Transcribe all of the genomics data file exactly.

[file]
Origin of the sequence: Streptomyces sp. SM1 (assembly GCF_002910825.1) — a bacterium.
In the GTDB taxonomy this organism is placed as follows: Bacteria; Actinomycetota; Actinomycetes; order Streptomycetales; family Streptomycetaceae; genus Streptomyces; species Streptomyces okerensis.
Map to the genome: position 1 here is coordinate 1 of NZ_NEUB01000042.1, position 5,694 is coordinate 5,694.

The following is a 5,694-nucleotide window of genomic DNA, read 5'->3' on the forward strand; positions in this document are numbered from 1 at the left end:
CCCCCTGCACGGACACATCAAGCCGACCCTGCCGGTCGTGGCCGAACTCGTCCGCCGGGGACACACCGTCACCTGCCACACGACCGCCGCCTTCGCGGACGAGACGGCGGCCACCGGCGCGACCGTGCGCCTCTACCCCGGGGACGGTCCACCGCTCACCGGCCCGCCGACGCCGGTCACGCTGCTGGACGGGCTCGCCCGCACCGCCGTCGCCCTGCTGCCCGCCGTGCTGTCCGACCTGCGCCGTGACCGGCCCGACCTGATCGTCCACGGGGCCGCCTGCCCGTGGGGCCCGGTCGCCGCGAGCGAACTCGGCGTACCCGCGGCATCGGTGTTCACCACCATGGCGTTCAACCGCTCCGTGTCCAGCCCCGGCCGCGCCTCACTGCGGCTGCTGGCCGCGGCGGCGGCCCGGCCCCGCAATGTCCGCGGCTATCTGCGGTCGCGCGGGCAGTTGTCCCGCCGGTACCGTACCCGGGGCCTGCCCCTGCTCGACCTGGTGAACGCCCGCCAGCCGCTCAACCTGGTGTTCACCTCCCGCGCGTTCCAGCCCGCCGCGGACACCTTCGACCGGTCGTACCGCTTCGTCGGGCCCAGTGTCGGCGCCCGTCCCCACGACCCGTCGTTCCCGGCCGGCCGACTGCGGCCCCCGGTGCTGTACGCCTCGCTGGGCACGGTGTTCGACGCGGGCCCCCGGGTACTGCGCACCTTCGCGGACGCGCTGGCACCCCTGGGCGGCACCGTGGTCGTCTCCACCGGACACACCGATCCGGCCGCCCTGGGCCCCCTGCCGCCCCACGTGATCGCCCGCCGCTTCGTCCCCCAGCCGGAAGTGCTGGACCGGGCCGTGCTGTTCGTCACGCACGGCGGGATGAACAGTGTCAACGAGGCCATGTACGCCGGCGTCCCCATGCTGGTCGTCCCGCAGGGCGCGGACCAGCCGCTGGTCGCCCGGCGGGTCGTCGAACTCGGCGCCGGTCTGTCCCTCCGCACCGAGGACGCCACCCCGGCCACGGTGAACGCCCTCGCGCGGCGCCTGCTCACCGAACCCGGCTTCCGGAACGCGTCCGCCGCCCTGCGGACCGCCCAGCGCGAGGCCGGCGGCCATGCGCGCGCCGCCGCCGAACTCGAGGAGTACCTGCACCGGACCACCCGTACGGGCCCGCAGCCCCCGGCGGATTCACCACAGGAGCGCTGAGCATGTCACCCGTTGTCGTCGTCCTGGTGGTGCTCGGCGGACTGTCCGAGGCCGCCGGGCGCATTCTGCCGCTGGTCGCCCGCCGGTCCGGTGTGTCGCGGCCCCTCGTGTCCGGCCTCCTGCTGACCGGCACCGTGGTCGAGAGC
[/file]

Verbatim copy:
Origin of the sequence: Streptomyces sp. SM1 (assembly GCF_002910825.1) — a bacterium.
In the GTDB taxonomy this organism is placed as follows: Bacteria; Actinomycetota; Actinomycetes; order Streptomycetales; family Streptomycetaceae; genus Streptomyces; species Streptomyces okerensis.
Map to the genome: position 1 here is coordinate 1 of NZ_NEUB01000042.1, position 5,694 is coordinate 5,694.

The following is a 5,694-nucleotide window of genomic DNA, read 5'->3' on the forward strand; positions in this document are numbered from 1 at the left end:
CCCCCTGCACGGACACATCAAGCCGACCCTGCCGGTCGTGGCCGAACTCGTCCGCCGGGGACACACCGTCACCTGCCACACGACCGCCGCCTTCGCGGACGAGACGGCGGCCACCGGCGCGACCGTGCGCCTCTACCCCGGGGACGGTCCACCGCTCACCGGCCCGCCGACGCCGGTCACGCTGCTGGACGGGCTCGCCCGCACCGCCGTCGCCCTGCTGCCCGCCGTGCTGTCCGACCTGCGCCGTGACCGGCCCGACCTGATCGTCCACGGGGCCGCCTGCCCGTGGGGCCCGGTCGCCGCGAGCGAACTCGGCGTACCCGCGGCATCGGTGTTCACCACCATGGCGTTCAACCGCTCCGTGTCCAGCCCCGGCCGCGCCTCACTGCGGCTGCTGGCCGCGGCGGCGGCCCGGCCCCGCAATGTCCGCGGCTATCTGCGGTCGCGCGGGCAGTTGTCCCGCCGGTACCGTACCCGGGGCCTGCCCCTGCTCGACCTGGTGAACGCCCGCCAGCCGCTCAACCTGGTGTTCACCTCCCGCGCGTTCCAGCCCGCCGCGGACACCTTCGACCGGTCGTACCGCTTCGTCGGGCCCAGTGTCGGCGCCCGTCCCCACGACCCGTCGTTCCCGGCCGGCCGACTGCGGCCCCCGGTGCTGTACGCCTCGCTGGGCACGGTGTTCGACGCGGGCCCCCGGGTACTGCGCACCTTCGCGGACGCGCTGGCACCCCTGGGCGGCACCGTGGTCGTCTCCACCGGACACACCGATCCGGCCGCCCTGGGCCCCCTGCCGCCCCACGTGATCGCCCGCCGCTTCGTCCCCCAGCCGGAAGTGCTGGACCGGGCCGTGCTGTTCGTCACGCACGGCGGGATGAACAGTGTCAACGAGGCCATGTACGCCGGCGTCCCCATGCTGGTCGTCCCGCAGGGCGCGGACCAGCCGCTGGTCGCCCGGCGGGTCGTCGAACTCGGCGCCGGTCTGTCCCTCCGCACCGAGGACGCCACCCCGGCCACGGTGAACGCCCTCGCGCGGCGCCTGCTCACCGAACCCGGCTTCCGGAACGCGTCCGCCGCCCTGCGGACCGCCCAGCGCGAGGCCGGCGGCCATGCGCGCGCCGCCGCCGAACTCGAGGAGTACCTGCACCGGACCACCCGTACGGGCCCGCAGCCCCCGGCGGATTCACCACAGGAGCGCTGAGCATGTCACCCGTTGTCGTCGTCCTGGTGGTGCTCGGCGGACTGTCCGAGGCCGCCGGGCGCATTCTGCCGCTGGTCGCCCGCCGGTCCGGTGTGTCGCGGCCCCTCGTGTCCGGCCTCCTGCTGACCGGCACCGTGGTCGAGAGC